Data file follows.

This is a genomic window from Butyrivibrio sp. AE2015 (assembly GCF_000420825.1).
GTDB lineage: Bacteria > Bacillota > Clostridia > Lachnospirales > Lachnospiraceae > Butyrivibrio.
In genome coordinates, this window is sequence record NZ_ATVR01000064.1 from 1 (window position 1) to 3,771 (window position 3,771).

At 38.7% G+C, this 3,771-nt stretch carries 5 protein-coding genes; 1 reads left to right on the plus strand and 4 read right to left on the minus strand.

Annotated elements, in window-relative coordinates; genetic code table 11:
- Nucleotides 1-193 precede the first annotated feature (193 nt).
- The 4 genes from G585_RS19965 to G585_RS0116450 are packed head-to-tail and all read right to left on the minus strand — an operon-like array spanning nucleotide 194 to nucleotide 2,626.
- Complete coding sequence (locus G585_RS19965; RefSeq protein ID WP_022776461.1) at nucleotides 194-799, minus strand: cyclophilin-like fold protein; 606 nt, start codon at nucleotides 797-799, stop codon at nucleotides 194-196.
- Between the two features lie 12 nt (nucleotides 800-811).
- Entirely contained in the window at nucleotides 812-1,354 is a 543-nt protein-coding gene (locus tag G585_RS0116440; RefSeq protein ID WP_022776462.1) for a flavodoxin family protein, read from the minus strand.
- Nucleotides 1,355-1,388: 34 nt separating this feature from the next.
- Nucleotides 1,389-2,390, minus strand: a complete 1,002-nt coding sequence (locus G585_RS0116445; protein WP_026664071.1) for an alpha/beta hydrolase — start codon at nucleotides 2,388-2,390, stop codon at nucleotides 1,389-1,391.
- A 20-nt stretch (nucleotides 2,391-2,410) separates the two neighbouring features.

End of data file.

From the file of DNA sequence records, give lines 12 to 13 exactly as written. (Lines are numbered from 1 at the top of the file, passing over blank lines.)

- Nucleotides 1,389-2,390, minus strand: a complete 1,002-nt coding sequence (locus G585_RS0116445; protein WP_026664071.1) for an alpha/beta hydrolase — start codon at nucleotides 2,388-2,390, stop codon at nucleotides 1,389-1,391.
- A 20-nt stretch (nucleotides 2,391-2,410) separates the two neighbouring features.